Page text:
DSN also explores what’s happening across the supplement space, including SPINS insight on which natural health categories in the specialty retail channel may become hot in mass outlets. Check out the extended online report for a look at the latest thinking in supplement retailing with a review of The Vitamin Shoppe’s latest store format, and an examination of two trending categories — protein and probiotics.

(Click here to view the full Special Report: Weight management, sports nutrition and vitamin)

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HEALTH

CRN’s Supplement OWL goes live

BY Michael Johnsen

One year after the project was formally announced, the Council for Responsible Nutrition’s Supplement OWL initiative became a reality this spring when the online product registry went live. A resource for regulators, retailers and the industry, the OWL is an industry-wide, self-regulatory initiative that will help create a rich and more complete picture of the marketplace, and can be accessed by anyone.

“Transparency is important,” Steve Mister, president and CEO of CRN, told Drug Store News, especially as the Food and Drug Administration realigns its field inspectors by industry as opposed to geographic centrality. “Particularly as the dietary supplement [or good manufacturing practices] get more and more intricate and we get down to the minutia, we need people who understand that level of detail. [The FDA] has repeatedly said they see value in [OWL] and will use it as a tool.”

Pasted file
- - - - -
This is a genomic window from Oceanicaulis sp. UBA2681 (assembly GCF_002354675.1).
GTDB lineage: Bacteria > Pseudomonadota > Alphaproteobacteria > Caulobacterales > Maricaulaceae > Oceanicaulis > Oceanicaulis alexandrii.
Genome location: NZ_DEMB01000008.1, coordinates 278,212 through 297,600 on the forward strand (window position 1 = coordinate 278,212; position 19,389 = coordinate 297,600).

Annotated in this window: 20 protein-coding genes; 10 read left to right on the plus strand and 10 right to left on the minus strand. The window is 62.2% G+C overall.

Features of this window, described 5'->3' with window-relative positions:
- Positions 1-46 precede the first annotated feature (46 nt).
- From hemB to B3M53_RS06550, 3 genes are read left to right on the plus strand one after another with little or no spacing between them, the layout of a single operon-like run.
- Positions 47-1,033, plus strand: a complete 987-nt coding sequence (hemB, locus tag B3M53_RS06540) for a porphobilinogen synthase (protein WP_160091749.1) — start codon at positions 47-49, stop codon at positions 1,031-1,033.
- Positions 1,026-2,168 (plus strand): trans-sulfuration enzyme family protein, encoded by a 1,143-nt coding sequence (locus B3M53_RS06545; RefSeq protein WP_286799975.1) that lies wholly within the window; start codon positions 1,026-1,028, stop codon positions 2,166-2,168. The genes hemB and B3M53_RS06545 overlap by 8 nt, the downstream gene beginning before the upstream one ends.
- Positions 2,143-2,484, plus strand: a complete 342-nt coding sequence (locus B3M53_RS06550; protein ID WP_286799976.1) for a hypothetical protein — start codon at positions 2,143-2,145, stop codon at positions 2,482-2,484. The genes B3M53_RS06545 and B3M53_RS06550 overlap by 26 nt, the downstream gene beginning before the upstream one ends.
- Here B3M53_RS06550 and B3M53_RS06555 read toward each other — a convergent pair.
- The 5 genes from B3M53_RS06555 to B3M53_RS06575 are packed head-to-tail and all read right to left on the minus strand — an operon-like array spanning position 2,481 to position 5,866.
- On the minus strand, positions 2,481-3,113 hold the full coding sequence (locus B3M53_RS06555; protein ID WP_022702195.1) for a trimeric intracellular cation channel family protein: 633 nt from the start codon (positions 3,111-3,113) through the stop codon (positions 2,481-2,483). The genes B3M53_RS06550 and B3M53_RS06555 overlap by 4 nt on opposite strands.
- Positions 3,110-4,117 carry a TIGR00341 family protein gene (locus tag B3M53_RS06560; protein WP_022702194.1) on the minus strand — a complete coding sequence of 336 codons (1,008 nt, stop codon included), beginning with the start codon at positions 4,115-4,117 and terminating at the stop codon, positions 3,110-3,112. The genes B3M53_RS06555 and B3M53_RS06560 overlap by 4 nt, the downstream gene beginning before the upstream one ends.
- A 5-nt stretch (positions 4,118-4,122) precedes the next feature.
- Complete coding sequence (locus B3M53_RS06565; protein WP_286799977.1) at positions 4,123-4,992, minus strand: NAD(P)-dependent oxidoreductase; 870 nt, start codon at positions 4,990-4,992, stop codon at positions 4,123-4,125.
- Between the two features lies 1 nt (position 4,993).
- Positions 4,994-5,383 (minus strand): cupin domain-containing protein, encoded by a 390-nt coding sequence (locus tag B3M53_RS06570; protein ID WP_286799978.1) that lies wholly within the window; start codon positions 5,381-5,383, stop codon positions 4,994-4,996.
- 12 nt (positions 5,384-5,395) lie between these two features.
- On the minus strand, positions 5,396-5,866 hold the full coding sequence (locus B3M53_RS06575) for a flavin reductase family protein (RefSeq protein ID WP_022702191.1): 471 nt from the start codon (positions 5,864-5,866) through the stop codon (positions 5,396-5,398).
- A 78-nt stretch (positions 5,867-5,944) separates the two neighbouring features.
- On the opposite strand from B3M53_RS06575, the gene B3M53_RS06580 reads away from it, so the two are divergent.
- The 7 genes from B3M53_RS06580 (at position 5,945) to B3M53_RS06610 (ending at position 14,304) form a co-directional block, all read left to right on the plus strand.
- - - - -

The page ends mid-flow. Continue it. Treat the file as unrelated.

With the launch, the Supplement OWL is widely accessible for examination. All companies can test-drive the product registry, and retailers can begin to use it to evaluate products on their shelves. As of May 18, 55 brands and 3,015 labels were visible in the OWL. Additional manufacturers are registering their products daily.

“The FDA has only so many resources to enforce the law, which is why an industrywide self-regulatory initiative, such as the Supplement OWL, is critical,” Christine Burdick-Bell, Pharmavite’s VP and general counsel, told DSN. “To better enforce the law, regulators have stated a need for more information about the products in our market, and the Supplement OWL demonstrates that mainstream industry is taking great strides to meet this need.”